I have been reading ‘To the End of the Land’ by David Grossman, one of Israel’s most famous authors. It tells the difficult story of a mother who has a son drafted into the army for combat duty at a time of war.
In an attempt to avoid potential news of his death she begins walking the length of Israel. That way no one will be at home to be informed of his death, and thus the son, at least according to the mother’s plan, will be safe and his death in the war will become an impossibility. Very quickly (actually before the protagonists of the story themselves realize it), one realizes that the mother (and her former lover) are following the route of the Israel trail.
As I have been slowly progressing through the book, the mother in the story, Ora, has been catching up with me. (I feel like I should stay ahead so that I will experience the trail on my own terms…). In any case, I’m nearly at the end of the book (and with the mother still a few kilometres behind me…) when I set out on the trail this week.
I couldn’t help but reflect when I passed the memorial in the picture – you can just see the soldier’s name, Nadav, and also the Israel Trail marker on the stone in front of it – that if the mother was to pass through here, she would surely pause because it is just such a memorial that she is trying to avoid being necessary for her son. And sure enough, as I completed the book later in the week (after hiking this section), Ora indeed comes across ‘a big dark rock with letters carved deep: Nadav’. Having taken the photo before reading the pages in the book I was somewhat impressed at my own prediction!
And without taking any more of the storyline away from you, the timing came together very nicely as I finished reading the book shortly after returning home from this section – as the mother’s journey along the trail also comes to an end on this section.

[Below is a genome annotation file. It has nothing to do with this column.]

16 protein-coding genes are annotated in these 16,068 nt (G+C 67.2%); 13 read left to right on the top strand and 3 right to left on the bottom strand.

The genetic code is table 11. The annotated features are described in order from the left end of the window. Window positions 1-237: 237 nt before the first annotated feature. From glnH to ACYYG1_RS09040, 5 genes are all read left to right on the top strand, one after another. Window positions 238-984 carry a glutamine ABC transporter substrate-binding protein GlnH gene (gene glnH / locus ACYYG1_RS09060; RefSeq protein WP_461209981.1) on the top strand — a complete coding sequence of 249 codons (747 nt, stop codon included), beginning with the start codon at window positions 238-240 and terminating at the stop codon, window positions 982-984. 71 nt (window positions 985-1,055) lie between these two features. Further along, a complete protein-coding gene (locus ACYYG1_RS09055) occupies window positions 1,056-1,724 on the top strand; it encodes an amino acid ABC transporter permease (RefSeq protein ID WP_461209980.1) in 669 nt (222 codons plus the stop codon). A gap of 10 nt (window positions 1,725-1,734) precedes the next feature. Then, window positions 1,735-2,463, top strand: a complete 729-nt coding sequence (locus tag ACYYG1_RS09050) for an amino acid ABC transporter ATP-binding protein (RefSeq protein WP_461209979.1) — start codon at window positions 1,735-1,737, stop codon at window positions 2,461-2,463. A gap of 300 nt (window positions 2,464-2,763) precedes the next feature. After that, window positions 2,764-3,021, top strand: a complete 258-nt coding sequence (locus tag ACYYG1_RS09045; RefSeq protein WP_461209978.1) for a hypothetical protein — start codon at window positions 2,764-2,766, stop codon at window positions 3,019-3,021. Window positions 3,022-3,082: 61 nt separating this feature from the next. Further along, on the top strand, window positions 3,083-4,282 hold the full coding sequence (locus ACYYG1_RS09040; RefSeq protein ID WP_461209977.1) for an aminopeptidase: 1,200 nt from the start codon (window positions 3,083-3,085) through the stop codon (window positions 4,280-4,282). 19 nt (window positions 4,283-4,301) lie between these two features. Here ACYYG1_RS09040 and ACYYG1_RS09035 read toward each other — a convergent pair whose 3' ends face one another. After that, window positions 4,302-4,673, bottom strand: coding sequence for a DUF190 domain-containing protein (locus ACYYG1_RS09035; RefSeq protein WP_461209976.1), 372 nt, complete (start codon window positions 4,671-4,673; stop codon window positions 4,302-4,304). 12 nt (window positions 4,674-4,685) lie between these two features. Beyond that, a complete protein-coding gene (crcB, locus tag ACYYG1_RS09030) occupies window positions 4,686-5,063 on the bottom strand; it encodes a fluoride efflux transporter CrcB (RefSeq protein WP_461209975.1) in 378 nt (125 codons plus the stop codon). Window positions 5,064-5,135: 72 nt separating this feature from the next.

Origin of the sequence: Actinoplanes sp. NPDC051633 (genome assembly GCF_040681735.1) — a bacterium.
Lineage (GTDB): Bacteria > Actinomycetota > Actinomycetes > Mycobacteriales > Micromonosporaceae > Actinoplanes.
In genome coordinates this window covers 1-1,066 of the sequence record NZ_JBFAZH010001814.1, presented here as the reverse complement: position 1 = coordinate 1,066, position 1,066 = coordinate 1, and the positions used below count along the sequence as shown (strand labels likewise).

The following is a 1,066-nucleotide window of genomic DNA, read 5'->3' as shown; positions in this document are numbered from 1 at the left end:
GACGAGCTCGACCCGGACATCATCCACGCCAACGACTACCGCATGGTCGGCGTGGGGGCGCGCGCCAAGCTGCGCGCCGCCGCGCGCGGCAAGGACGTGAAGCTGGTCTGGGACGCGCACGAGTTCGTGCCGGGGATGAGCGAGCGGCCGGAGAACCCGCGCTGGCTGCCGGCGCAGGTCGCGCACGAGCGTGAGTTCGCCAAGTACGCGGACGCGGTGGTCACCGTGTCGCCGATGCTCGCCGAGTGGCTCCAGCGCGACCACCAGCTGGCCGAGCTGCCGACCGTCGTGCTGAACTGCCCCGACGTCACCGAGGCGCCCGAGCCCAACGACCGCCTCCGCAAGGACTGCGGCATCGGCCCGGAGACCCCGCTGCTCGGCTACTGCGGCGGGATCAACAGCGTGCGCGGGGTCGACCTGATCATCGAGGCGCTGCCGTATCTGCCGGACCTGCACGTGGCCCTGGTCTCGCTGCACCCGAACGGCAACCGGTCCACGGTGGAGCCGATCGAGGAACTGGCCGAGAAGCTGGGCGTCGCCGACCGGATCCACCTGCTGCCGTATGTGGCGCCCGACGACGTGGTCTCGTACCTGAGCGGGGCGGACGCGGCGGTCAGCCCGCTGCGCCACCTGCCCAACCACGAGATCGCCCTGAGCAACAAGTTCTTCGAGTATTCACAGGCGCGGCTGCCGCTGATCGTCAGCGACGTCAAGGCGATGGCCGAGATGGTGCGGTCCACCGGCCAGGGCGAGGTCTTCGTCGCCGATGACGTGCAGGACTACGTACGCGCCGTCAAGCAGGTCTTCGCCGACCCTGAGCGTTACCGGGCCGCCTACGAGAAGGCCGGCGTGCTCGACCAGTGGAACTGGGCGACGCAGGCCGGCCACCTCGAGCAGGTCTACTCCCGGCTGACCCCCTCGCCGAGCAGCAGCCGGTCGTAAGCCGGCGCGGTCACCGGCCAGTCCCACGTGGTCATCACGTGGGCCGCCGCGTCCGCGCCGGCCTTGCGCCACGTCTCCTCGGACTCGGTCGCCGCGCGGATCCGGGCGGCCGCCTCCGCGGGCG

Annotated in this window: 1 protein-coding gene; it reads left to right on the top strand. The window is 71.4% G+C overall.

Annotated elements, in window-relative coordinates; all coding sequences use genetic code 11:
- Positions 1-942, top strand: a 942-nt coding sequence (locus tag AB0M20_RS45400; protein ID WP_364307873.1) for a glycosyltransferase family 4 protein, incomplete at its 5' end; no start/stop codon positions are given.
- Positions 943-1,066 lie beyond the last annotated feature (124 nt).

The first few kilometres today were some of the slowest I had done so far. It’s true that for nearly four kilometres there is a steady, if not too steep, ascent, up the riverbed of the ‘ma’apilim’ – named for the Jews who made their way across the Carmel ‘illegally’ from the shores of the Mediterranean in order to evade the British quotas on Jewish immigration to Palestine.
But I learned that the thing most likely to slow one down on the Israel trail is not the difficulty of an ascent, nor the technical challenges along the way, nor inclement weather conditions, but actually walking along a narrow path just a few minutes after an eight-class group of eleventh- graders on their ‘annual tiyul’ have begun their way along the same path.
Of course, I didn’t know at the beginning that there were well over two hundred people in front of me on an impassable path, people who had no particular time constraints – or desire – in their walking along this section of the trail.
I would imagine that their hike today was not an accurate reconstruction of their recent ancestors who fled along this trail in order to escape the British. In any case, I chose a ‘divide and conquer approach’. I joined at the back, and as a class came to a point where they rested, I would make my way (with difficulty – the path never stopped being narrow) past a particular class as they rested and then joined the back of the next one.
Eventually, after I had made my way past eight classes of students, I made sure to put some distance between myself and the crowd behind, and took a well-earned tea-break in a beautiful clearing that seemed to be remarkably quiet and peaceful after the ‘company’ of the high-school students up to this point.